Stainless Steel Wire and Rope Stretch Characteristics - Modulus of Elasticity - Break Load
Stainless Steel Wire Rope
Stainless steel cables for any application
We stock an extensive range of stainless steel wire & cable. In 1x19, 7x7 and 7x19 constructions in AISI 316 marine grade stainless steel. Sizes 1.5mm to 19mm. We can plastic coat stainless cable to order.
Stainless steel cable & stainless wire rope is highly corrosion resistant & decorative. Excellent for marine rope rigging, stainless steel cable railing, architectural cables, cable balustrades and cable display systems.
1x19 construction stainless wire rope and stainless steel cable is non-flexible and has a high resistance to corrosion. Suitable for balustrading, stainless steel cable railing, yacht rigging & decorative applications where flexibility is not important.
Flexible 7x7 construction 316 marine grade stainless cable is suitable for tensioning, security cables, marine architectural use, stainless cable balustrading, stainless steel cable railing & decorative applications. Cable diameters below 2mm are very flexible.
Highly flexible 7x19 construction 316 stainless Stainless Steel Wire Rope is suitable for most running load applications and numerous applications such as security cables and winch cables.
We can make up stainless cable assemblies with a large variety of Stainless Steel Wire Rope fittings. If you can't see what you need here please give our sales team a call.
Recommended Minimum Diameter of Pulleys
If wire ropes run over pulleys, the working life can be extended by the right choice of pulley and suitable wire rope.
Pulley Diameter in mm for 7x7 construction wire rope = 42 x Rope Diameter (mm)
Pulley Diameter in mm for 7x19 construction wire rope = 25 x Rope Diameter (mm)
Stretch in Wire Ropes
Stretch is a characteristic of all wire ropes; constructional stretch initially (as the individual wires 'bed down') and then as conventional elastic stretch.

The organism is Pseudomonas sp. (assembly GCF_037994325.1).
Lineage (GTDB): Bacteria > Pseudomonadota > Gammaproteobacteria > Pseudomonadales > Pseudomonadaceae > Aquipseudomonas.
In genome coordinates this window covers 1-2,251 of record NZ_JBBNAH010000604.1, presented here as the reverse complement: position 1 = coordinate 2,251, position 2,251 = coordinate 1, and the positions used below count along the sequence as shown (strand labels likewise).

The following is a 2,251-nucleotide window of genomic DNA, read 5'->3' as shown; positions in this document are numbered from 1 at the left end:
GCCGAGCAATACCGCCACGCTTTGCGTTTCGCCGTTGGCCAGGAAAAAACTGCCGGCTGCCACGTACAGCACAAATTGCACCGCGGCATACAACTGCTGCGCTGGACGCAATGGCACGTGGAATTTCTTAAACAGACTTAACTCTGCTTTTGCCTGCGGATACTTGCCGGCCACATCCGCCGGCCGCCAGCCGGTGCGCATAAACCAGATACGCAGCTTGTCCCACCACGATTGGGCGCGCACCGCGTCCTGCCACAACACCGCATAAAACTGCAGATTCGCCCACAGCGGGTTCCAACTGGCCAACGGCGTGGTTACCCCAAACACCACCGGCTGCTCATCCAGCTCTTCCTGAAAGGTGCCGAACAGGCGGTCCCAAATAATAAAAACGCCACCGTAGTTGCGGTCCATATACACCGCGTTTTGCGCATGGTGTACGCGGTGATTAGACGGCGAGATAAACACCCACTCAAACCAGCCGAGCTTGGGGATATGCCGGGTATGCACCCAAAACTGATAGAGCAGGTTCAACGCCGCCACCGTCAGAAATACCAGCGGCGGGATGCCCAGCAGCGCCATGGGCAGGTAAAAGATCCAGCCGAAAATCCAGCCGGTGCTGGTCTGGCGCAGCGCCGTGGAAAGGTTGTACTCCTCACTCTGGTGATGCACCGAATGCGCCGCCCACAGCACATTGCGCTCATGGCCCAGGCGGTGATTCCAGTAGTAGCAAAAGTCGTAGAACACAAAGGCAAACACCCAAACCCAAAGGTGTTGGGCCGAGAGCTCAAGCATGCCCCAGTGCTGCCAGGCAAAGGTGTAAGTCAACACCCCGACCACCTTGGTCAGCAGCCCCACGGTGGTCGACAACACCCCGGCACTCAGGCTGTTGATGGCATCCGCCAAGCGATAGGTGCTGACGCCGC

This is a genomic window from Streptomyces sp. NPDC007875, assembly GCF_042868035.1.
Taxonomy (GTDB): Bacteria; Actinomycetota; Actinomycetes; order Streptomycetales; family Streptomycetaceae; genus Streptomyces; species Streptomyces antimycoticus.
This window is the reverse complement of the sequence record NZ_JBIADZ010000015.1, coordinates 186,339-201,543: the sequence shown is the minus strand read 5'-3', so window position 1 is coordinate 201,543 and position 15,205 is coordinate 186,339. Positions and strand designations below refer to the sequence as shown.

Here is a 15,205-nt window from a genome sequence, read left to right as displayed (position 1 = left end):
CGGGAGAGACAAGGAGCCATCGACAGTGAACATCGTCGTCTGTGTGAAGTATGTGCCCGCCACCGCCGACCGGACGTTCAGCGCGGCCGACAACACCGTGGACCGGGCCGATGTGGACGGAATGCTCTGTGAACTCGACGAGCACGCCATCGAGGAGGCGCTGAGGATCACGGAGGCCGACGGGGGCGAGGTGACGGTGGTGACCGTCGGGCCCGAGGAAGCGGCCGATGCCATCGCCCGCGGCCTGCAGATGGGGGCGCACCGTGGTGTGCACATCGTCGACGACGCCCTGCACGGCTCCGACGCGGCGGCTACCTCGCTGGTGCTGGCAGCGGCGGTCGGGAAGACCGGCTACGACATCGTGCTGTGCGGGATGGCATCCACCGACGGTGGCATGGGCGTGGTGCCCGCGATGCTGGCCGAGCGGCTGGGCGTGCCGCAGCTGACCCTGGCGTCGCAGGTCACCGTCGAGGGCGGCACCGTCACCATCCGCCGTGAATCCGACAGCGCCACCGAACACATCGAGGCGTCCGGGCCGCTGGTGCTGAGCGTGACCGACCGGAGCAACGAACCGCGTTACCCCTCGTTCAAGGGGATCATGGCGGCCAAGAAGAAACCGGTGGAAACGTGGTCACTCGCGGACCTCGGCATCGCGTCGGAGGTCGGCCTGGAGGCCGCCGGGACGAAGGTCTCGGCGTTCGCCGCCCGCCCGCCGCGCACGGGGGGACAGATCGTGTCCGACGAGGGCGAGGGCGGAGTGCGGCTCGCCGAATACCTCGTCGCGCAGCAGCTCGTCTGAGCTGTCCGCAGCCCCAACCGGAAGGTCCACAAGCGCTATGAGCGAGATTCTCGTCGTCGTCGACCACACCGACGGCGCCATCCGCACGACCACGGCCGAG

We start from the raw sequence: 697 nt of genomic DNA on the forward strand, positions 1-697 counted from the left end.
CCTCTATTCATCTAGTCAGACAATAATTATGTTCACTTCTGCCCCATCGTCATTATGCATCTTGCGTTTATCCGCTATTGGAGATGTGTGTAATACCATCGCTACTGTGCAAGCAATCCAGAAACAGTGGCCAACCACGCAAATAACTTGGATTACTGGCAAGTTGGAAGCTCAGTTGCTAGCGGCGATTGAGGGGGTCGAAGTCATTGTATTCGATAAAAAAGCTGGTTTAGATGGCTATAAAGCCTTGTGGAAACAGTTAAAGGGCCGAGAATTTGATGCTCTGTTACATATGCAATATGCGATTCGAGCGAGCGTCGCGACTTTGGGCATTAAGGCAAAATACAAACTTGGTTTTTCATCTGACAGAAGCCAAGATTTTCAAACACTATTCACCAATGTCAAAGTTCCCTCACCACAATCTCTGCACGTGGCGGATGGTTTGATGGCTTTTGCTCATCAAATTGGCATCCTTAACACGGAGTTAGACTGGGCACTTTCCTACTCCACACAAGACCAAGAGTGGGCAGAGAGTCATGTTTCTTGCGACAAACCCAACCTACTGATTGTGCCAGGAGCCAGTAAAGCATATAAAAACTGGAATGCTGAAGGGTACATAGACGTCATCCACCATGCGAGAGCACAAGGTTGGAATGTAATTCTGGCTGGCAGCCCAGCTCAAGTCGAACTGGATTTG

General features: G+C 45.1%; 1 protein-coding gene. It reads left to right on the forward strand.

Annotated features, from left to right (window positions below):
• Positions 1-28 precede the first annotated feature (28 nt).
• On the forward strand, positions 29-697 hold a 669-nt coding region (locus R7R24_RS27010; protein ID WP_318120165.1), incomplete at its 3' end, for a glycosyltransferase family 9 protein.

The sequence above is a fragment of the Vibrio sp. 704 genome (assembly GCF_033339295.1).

This permanent stretch can be as much as 0.1% for a 1x19 strand.
Once a cable has bedded down it will obey Hookes Law; elastic stretch will be proportional to the load applied. Resistance to this stretch is determined by the modulus of elasticity.
Where stretch is critical to the application, constructional stretch can be eliminated by pre-tensioning or pre-stressing. This can be carried out during manufacture or swaging.
Pre-stressing is usually only applicable on large bridge structures and is not necessarily appropriate on structures where rigging screws and tensioning devices are used to take up any stretch.
Elastic stretch can be calculated by the following formula:
Elastic Stretch = (W x L) / (E x A)
Typical values for E are:
Break Load Example
The graph shows typical breaking loads for our hardware compared against conventional 1x19 and Dyform 316 stainless steel cables.
It should be noted that stainless steel wire rope and strand will start to distort at around 50% of its breaking load. It is therefore advisable not to load cables to more than 50% of their breaking loads.
Factors of safety should always be applied when calculating maximum loading conditions. In cases of doubt, an engineer should be consulted to assess the loading and advise on suitable factors of safety to ensure that overloading cannot occur.
To convert kN to KgF divide by 0.009807. To convert kN to LbF divide by 0.004448.
Demonstration of the different types of stainless steel wire rope
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